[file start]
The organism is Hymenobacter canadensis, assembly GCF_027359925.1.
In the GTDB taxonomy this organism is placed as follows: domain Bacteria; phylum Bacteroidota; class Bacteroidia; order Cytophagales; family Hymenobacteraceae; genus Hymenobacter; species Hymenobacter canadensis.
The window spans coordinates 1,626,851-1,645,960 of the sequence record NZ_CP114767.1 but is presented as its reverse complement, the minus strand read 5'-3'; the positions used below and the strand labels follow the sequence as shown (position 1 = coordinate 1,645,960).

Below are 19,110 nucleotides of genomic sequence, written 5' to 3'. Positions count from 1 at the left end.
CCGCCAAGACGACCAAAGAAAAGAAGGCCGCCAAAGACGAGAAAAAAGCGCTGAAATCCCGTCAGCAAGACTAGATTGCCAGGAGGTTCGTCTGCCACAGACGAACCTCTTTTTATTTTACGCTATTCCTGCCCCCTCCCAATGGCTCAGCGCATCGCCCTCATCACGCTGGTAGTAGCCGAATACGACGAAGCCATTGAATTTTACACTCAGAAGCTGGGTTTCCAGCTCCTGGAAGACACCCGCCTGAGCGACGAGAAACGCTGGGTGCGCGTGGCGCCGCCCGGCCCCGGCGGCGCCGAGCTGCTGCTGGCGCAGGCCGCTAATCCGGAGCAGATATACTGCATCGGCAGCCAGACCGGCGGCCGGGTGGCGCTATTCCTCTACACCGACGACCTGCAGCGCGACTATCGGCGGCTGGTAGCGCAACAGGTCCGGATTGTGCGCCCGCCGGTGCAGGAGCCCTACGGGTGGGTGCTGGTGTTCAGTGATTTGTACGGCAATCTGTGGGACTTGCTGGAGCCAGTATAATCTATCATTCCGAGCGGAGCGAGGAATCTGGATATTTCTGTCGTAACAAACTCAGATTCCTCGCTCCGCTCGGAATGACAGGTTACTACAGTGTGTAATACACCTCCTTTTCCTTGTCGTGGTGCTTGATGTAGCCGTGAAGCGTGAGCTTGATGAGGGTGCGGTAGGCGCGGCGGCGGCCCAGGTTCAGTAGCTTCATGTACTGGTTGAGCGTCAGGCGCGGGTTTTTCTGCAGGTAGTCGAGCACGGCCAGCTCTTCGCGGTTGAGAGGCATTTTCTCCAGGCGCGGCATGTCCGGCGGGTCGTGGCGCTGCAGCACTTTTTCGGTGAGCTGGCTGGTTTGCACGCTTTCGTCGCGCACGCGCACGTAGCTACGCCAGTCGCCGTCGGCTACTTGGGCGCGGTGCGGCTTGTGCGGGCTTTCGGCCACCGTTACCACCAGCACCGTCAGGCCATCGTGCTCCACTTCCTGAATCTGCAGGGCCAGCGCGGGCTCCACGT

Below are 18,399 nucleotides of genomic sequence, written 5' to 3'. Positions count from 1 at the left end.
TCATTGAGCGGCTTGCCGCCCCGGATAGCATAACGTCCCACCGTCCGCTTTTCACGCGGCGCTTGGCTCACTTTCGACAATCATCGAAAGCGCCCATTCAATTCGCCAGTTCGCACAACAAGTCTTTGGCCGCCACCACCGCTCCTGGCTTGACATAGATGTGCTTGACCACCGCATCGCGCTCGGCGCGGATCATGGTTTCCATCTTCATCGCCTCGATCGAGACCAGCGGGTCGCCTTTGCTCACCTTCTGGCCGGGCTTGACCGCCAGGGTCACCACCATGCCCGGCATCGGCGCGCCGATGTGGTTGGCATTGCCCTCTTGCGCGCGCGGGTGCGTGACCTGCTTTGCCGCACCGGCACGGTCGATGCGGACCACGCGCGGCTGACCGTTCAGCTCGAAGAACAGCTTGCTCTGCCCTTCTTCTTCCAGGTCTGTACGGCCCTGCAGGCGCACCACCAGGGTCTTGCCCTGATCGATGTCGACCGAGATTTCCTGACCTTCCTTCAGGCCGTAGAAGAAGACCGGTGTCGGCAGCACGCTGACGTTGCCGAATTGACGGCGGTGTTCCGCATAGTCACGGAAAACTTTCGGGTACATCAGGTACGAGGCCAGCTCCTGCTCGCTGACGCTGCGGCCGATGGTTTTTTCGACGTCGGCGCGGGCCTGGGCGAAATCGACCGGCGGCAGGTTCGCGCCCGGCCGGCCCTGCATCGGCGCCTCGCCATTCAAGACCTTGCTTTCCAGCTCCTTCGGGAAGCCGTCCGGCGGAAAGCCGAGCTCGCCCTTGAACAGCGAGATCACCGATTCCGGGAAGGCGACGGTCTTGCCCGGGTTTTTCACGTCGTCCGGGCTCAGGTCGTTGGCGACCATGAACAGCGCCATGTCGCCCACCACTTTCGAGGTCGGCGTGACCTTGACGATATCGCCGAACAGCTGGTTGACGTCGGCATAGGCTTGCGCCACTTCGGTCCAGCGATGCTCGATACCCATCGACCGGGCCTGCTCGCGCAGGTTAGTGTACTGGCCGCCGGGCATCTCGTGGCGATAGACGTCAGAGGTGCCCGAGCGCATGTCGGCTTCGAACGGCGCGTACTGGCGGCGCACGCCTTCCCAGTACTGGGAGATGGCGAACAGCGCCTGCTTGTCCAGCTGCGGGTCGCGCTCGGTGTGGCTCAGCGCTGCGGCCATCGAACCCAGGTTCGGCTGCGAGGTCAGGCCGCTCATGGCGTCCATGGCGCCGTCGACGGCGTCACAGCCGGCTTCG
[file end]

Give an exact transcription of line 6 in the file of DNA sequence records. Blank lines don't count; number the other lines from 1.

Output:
Below are 18,399 nucleotides of genomic sequence, written 5' to 3'. Positions count from 1 at the left end.